If your levels are higher than that then you wouldn't want to use testosterone levels unless you want some of the additional benefits that testosterone provides which is what we are going to talk about next. 

Additional Benefits of using Testosterone:

Women with Hashimoto's tend to have more symptoms than just those associated with their thyroid. 

Symptoms like decreased sex drive, the inability to lose weight, and the inability to build muscle mass are real problems that you may be facing as you read this. 

And, let me be the first to tell you that these symptoms are probably NOT caused by your thyroid but instead caused by your TESTOSTERONE level. 

Treating your thyroid may help improve them slightly but they probably won't resolve completely until you treat the main issue (which is the low testosterone). 

Here are 4 main additional benefits you may get while using testosterone: 

#1. Testosterone helps your body build lean muscle mass. 

Testosterone is one of the main hormones in your body which directly has an impact on your ability to build muscle mass. 

Women with low testosterone often find that they have a VERY hard time building muscle mass even when going to the gym and lifting weights. 

This is a problem because if you can't build muscle mass then your metabolism will always be lower than what it could be and this means it will be harder to lose weight.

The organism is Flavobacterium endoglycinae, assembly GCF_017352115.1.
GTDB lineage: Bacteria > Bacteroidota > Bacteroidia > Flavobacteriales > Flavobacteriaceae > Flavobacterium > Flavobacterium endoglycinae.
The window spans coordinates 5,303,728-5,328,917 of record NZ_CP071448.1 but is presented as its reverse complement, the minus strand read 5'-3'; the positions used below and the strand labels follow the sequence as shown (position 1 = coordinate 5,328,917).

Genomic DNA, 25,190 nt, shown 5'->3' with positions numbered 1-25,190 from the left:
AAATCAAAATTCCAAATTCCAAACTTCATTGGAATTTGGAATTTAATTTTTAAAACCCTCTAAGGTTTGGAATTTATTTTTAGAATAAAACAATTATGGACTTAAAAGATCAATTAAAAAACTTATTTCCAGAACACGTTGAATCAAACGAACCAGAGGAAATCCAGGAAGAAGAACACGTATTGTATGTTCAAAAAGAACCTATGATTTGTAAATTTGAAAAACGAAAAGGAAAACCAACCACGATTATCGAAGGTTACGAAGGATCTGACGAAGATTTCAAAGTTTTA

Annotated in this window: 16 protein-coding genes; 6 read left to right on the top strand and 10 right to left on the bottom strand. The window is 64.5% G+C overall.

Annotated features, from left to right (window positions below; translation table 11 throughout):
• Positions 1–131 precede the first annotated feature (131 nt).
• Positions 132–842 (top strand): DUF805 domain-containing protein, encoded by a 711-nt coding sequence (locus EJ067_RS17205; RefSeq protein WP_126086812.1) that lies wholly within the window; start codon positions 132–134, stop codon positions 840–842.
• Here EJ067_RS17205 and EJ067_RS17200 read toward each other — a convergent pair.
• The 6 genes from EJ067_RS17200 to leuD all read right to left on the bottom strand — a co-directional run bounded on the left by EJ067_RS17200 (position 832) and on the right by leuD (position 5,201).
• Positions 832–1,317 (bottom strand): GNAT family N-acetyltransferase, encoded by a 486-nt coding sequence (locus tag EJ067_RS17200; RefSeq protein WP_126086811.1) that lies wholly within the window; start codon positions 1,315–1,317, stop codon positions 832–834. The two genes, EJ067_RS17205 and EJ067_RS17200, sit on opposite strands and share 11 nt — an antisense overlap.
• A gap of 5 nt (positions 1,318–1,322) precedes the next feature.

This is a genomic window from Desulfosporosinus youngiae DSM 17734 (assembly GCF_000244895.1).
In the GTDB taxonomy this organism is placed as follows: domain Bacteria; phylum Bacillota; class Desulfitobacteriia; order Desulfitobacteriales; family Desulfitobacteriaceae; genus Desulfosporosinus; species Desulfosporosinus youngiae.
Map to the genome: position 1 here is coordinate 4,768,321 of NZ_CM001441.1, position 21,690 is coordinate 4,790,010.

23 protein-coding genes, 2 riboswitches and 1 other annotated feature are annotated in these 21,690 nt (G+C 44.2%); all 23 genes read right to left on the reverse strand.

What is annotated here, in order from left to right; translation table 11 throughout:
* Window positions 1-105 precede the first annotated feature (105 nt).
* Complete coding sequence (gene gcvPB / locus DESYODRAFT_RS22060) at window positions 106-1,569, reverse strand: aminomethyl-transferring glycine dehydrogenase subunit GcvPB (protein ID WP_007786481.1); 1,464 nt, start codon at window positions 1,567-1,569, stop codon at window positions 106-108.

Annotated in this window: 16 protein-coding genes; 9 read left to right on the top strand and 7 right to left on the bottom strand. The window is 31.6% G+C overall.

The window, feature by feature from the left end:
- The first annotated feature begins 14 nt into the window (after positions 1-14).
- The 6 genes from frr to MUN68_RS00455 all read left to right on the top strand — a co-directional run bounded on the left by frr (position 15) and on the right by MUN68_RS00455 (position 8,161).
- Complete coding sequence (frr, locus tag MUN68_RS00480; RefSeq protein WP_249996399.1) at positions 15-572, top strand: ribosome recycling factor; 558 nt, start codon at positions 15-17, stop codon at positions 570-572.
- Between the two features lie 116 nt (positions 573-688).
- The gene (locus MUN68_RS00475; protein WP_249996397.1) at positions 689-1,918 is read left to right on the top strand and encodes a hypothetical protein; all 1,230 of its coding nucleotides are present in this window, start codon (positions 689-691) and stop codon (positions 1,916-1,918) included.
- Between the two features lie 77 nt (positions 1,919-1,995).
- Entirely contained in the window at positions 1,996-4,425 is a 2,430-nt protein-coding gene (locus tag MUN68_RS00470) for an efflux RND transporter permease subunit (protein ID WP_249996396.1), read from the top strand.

#2. Testosterone can help you lose extra weight. 

Testosterone is also a somewhat powerful weight loss therapy. 

It can help you lose weight by improving your metabolism through muscle mass but it also has an impact on your energy levels. 

The more energy you have the more active you will be and the more lean muscle mass that you have on your body the higher your metabolism will be.

Low testosterone is definitely a contributor to weight loss resistance in women with Hashimoto's. 

Don't expect weight loss miracles when using testosterone but it's not uncommon to find that your weight comes off a lot easier when using it (3). 

#3. Testosterone can help improve your sex drive. 

Do you feel that your sex drive is either non-existent or much lower than it used to be?

Low testosterone may be to blame!

Low sex drive doesn't seem to concern some women but it has a huge impact on your quality of life, your relationships, and your mood. 

A normal sex drive is also an indication that your sex hormones, including testosterone estrogen and progesterone, are where they should be. 

Testosterone can help bring that urge and even improve pleasure during intercourse. 

Of course, low thyroid also plays a role but I find that testosterone tends to be a bigger culprit when low sex drive is a symptom. 

#4. Using Testosterone can improve your mood and reduce depression and irritability

Last, but not least, testosterone therapy has a very positive impact on mood. 

Using testosterone can reduce irritability levels and even treat depression. 

Do you feel like you are more irritable then you have been in the past?

This is a symptom and something that shouldn't be ignored.